• Learn and use the CRAP test when evaluating whether a resource (source of information like a website or a book) is trustworthy.
  • Choose a group you dislike or fear and go out and seek unbiased nonfiction about them and fiction written by them. We fear what we don’t understand. Knowledge is power.
  • Books
  • Begin a meditation practice as a first step towards mindfulness
  • Begin a gratitude practice –> write down one thing you are grateful for each day.
  • Choose one positive action to perform each day aka make someone else’s life better today by virtue of you being in it
  • Choose one healthy change you can make and begin working on it. Remember to set a SMART goal –> Specific, Measurable, Achievable, Relevant, Time-bound
  • Finally, if you are suffering from an addiction or you feel like you are drowning in despair or anxiety, reach out for help. The first step is asking for help. The change starts with each of us individually. Heal your own hurts and the world heals.

Om Mani Padme Hum

Categories: Uncategorized

Giveaway: Unreal City by A.R. Meyering (INTERNATIONAL)

December 3, 2015 Leave a comment

cover_Unreal cityIt’s the fifth giveaway of 2015 here at Opinions of a Wolf.  Woohoo!!

There is ONE ebook copy of Unreal City by A.R. Meyering (review) available courtesy of the author, A.R. Meyering.

What You’ll Win:  One ebook copy of Unreal City(review) by A.R. Meyering.

How to Enter:

  1. Leave a comment below stating how you would design your portion of Unreal City – remember you are not limited by the laws of science! It can be buildings that float in midair if you want!
  2. Copy/paste the following and tweet it from your public twitter:
    Enter to win UNREAL CITY by @ARmeyering, hosted by @McNeilAuthor #fantasy #giveaway #newadult #na #entertowinYou may tweet one entry per day. The blog comment gets you one entry. Each tweet gets you one entry.


Contest Ends: December 11th at midnight!

Disclaimer: The winner will have their book sent to them by the author.  The blogger is not responsible for sending the book.  Void where prohibited by law.

Categories: Uncategorized

In Memory of My Dad

November 17, 2015 5 comments

dadpic10On November 12th, my dad, William Frank McNeil, passed away.  He was 58 years old.  You may see his obituary here.

Yesterday was his funeral.  I gave a eulogy there that I have reproduced below. 



In Loving Memory

One of the first things people often say to me when they get to know me is, “You’re such a daddy’s girl,” and my response always is, “Of course, why wouldn’t I be? I got a great one.”  I hear so many stories of absentee fathers. Quiet fathers. Fathers who don’t know how to talk to their daughters. Fathers who clearly wish their daughters were sons.  I never had any of those problems with my dad, and I know he had to fight to make that so.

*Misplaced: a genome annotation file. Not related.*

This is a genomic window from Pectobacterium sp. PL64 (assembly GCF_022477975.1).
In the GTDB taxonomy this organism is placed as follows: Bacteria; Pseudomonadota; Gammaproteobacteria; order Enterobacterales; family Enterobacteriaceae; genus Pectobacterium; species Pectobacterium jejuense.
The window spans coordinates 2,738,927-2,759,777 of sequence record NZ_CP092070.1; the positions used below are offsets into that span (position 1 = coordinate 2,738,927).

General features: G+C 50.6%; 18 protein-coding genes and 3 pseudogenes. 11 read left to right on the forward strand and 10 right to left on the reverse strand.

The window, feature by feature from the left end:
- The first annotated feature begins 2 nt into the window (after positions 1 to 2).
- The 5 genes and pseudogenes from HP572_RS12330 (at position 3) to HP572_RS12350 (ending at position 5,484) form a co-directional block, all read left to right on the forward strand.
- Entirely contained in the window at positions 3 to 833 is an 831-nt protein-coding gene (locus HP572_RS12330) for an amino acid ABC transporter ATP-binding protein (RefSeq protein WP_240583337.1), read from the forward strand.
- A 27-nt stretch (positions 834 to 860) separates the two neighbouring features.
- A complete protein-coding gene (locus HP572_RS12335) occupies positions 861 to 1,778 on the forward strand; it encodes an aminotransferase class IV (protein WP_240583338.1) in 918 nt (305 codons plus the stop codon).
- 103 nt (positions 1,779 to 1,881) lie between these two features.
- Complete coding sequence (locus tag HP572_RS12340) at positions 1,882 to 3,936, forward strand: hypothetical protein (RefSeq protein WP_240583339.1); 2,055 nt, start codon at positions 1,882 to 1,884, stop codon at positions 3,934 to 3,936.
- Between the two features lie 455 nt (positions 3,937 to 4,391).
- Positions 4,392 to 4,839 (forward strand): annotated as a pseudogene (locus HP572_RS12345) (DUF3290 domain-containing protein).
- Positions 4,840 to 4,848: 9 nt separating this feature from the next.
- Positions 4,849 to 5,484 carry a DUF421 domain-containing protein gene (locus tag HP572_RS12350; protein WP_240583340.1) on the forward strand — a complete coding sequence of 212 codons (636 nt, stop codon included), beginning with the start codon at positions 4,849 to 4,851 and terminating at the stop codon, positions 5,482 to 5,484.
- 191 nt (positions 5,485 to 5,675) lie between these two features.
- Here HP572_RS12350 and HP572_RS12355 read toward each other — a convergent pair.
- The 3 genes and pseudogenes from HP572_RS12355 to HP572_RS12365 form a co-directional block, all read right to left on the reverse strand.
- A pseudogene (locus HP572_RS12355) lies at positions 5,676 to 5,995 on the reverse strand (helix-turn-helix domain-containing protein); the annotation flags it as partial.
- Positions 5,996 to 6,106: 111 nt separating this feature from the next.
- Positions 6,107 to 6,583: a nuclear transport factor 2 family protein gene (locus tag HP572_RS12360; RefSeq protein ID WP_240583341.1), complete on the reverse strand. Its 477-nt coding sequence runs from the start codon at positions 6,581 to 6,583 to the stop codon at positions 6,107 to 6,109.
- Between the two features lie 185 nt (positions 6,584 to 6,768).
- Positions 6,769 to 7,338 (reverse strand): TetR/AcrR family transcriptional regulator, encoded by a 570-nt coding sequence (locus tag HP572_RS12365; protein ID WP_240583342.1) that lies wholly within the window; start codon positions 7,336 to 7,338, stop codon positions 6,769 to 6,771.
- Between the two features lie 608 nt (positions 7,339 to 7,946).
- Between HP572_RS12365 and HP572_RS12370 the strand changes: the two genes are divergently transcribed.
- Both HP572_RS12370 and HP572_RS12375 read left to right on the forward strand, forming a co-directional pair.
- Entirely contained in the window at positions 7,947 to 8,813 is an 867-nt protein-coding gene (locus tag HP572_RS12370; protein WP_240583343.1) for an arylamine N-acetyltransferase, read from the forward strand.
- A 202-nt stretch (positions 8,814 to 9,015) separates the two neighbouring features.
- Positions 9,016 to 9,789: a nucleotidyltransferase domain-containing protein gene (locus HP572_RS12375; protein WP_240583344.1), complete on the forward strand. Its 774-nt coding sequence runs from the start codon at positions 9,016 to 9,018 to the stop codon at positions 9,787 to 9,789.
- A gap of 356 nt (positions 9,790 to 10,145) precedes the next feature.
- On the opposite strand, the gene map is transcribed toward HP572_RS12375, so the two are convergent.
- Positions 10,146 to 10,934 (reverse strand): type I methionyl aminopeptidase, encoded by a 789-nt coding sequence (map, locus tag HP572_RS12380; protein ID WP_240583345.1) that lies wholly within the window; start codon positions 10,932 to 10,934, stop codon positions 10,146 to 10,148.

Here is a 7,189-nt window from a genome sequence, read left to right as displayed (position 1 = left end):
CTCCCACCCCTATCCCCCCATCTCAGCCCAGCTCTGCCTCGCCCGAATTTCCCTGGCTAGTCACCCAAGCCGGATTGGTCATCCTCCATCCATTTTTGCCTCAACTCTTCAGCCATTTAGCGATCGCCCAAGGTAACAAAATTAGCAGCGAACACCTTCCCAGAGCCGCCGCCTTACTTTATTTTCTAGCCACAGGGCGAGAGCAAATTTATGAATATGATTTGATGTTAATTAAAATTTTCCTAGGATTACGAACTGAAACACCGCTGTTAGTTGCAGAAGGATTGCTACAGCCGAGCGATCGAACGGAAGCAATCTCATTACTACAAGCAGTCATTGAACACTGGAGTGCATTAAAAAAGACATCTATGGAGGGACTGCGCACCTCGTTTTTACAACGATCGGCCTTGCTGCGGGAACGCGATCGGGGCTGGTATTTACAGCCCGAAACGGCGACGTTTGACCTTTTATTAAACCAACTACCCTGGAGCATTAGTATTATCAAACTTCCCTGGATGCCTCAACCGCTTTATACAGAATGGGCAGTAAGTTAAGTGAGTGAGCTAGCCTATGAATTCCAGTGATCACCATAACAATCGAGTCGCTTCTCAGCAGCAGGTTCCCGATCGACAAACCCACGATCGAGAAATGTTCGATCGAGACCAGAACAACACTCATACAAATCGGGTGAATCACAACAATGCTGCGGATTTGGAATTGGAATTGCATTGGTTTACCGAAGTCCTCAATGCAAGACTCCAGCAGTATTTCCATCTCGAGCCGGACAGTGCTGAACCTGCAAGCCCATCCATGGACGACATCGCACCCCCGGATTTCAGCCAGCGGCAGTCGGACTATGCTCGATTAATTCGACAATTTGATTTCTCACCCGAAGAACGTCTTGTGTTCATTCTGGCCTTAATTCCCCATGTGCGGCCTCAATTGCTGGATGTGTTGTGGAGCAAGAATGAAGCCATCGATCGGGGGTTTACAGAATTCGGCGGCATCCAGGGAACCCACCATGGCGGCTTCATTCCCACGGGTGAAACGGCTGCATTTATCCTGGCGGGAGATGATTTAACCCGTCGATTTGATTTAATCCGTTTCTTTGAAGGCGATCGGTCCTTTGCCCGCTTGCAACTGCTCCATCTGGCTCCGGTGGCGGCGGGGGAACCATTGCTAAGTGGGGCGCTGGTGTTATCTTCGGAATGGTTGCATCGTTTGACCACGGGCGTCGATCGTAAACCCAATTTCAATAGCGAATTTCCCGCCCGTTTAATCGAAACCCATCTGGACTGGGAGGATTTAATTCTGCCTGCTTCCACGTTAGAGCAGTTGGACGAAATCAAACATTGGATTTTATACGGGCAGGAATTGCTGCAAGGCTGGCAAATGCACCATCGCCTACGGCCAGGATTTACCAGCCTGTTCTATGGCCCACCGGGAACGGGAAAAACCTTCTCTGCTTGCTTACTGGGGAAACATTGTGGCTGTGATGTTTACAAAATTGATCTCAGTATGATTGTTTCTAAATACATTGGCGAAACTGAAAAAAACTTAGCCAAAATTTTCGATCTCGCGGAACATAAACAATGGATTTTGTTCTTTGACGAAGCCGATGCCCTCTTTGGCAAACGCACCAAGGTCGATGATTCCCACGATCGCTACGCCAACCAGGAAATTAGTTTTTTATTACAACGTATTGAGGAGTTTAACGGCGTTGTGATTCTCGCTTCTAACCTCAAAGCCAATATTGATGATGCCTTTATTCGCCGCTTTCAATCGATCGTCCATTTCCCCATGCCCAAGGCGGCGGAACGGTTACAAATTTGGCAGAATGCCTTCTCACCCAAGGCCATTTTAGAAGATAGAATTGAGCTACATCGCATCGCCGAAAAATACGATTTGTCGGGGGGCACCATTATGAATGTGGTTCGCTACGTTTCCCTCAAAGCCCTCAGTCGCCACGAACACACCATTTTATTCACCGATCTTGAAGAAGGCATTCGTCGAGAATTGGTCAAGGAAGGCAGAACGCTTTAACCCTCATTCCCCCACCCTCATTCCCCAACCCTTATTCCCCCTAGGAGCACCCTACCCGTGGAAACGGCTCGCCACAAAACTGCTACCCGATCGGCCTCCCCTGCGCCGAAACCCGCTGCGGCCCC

My dad had a hard life. He lived so much in his far too short 58 years.  He worked so hard. Harder than I realized when I was little.  One of my earliest memories is of running to the door to meet him at the end of a workday yelling, “Papa Papa,” and he would pick me up and immediately play with me.  As an adult now I realize he was coming home from often 12 to 14 hour shifts doing physical, hard labor. He could have so easily begged off as being tired. Too tired for the antics of a 4 or 5 year old. But he never did. He always met me with this overwhelmingly positive response. It was like I was the center of his world.

But my dad didn’t just love me or spoil me. He was also tough on me in lots of little ways that helped me be who I am today.  My friends often tell me, “Amanda, you’re so brave.” What they don’t realize is that I’m really not.  At least, not naturally.  My dad taught me to be.  The best example of this is when I went away to college.

When I was 17, my dad took me to tour Brandeis University in Boston and he told me, “This is it. This is the one for you.” And I listened.  But when I got there, I had a major freak-out that many first-generation college students have.  Brandeis was a top-level, historically Jewish college, and I was there on scholarship.  I was surrounded by people and a culture that I knew nothing about. I felt like I was on an alien planet…or at least in Europe.  They talked about things I had no understanding of and bonded over going out shopping and to restaurants….and to their ski chalets.  When my computer broke the first week of school, I cried, and my roommate said, “Well just buy a new one” not understanding that that was just not possible.  I called my dad crying, begging him to let me come home and go to culinary school instead.  He told me no, that being a chef was a hard life and physically difficult, and he wanted more for me.  He told me, “You belong there, Amanda. You’re smart as a whip and you are not a quitter. Don’t forget our family motto. To conquer or die. You can conquer this.”  Then he made a deal with me. He said if I was still miserable by Christmas I could come home.  I thought he was caving. I realize now he was just smarter than me and knew I would be happy at Brandeis by then. Oh, and he somehow magically got a computer and sent it down to me.

My dad was not perfect. He had a hot temper when I was young…it mellowed with age. He was stubborn. He would have periods of being very down and sad. He often didn’t take care of himself as well as he should, putting oxygen masks on literally everyone else on the plane before himself (that’s a metaphor, my father did NOT fly in airplanes.)